I took the Pledge.
As one of more than a hundred CEOs, mayors and executives who have signed on to NAMI-Massachusetts CEOs Against Stigma campaign, it is an honor to stand with my colleagues in bringing parity, equality and compassion to mental health conditions in the workplace.
NAMI-Mass. has created a model and effective campaign designed to reduce – and perhaps one day eliminate – the harmful, stereotypical impact of the stigma and discrimination around mental illness in the workplace.
If you believe that the stigma of mental illness is inflated or doesn’t exist where you work, I can share this: Most people say that they would advise someone with a mental health condition to tell their friends and family. But according to a NAMI survey, only 27 percent of people asked said they would advise telling their co-workers about it. Despite the progress we’ve made in our knowledge, tolerance and acceptance of the fact that mental illness and addiction are treatable conditions, and not character or moral flaws, most still fear and believe they will lose their job if they disclosed.
At Bournewood, the Pledge is in play, and many of its elements is our normal course of business. We are a behavioral health facility, treating adults and adolescent with mental health and substance use condition with compassion, dignity and respect. Everyone who works here is an ambassador against stigma and understands how societal intolerance is so damaging to a person’s recovery. Our workplace benefits stress wellness and our Employee Assistance Program ensures that our staff and their families have access to resources for their mental health and well being. And every chance we get, Bournewood is out front in educating the public about how to move beyond stigma.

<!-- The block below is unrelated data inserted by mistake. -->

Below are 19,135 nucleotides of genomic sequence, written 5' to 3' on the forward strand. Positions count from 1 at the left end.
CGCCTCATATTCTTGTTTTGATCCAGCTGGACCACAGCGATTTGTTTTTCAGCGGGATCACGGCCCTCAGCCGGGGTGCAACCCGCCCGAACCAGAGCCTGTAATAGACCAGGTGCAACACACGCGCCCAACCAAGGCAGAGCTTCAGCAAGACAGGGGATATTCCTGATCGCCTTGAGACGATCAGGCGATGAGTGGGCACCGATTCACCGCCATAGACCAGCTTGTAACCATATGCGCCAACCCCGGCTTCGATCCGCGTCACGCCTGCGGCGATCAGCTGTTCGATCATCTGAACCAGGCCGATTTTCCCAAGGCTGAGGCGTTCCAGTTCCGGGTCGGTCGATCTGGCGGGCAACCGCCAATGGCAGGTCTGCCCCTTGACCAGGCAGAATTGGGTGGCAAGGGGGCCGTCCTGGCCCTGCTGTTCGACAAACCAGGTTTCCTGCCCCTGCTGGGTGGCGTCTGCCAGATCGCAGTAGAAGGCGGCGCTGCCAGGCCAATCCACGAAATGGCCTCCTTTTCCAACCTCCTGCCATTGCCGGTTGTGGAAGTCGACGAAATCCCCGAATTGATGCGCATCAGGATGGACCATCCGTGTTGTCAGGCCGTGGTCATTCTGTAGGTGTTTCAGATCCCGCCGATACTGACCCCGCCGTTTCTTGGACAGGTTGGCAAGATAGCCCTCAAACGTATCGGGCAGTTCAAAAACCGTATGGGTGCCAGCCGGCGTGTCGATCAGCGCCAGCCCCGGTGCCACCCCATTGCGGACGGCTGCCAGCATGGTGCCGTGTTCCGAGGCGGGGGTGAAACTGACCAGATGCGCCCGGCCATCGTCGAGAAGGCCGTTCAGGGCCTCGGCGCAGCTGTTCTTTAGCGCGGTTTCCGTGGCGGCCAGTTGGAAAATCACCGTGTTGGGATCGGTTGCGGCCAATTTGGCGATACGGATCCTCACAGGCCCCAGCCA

Recently, we hosted a NAMI “In Our Own Voice” (IOOV) presentation at the hospital, which is also part of the Pledge. There is nothing more powerful than the personal story of someone who’s experienced mental illness and who has not only survived, but thrived. We were very fortunate to hear from Barrie Baker, MD, MBA, a woman at the top of her profession. She is the Chief Medical Officer in the Public Plans division of Tufts Health Plan and lives a full life.
That’s the public face of her story.
In her IOOV talk at Bournewood, she shared a secret she had kept most of her life. Dr. Baker lives with depression. And she knows that, as a doctor, it’s an extraordinary challenge for her peers to acknowledge a mental health disorder and seek treatment. While it’s well known that physicians have higher rates of burnout, depression and suicide risk than the general population, it’s rare for a doctor to pull back the curtain on their personal suffering for all to see. It was inspiring to hear Dr. Barry’s story, and even more importantly to learn that workplaces like Tufts Health Plan support and encourage
their workforce to be out in the open about their experience of mental illness. No stigma. No shame. We look forward to a world where we all live these values.
We learn best from the stories of those who have been there. And I invite you to learn more about the CEOs Against Stigma campaign. Share it at work, with your co-workers, with your boss. There’s no time like now to be an agent of change.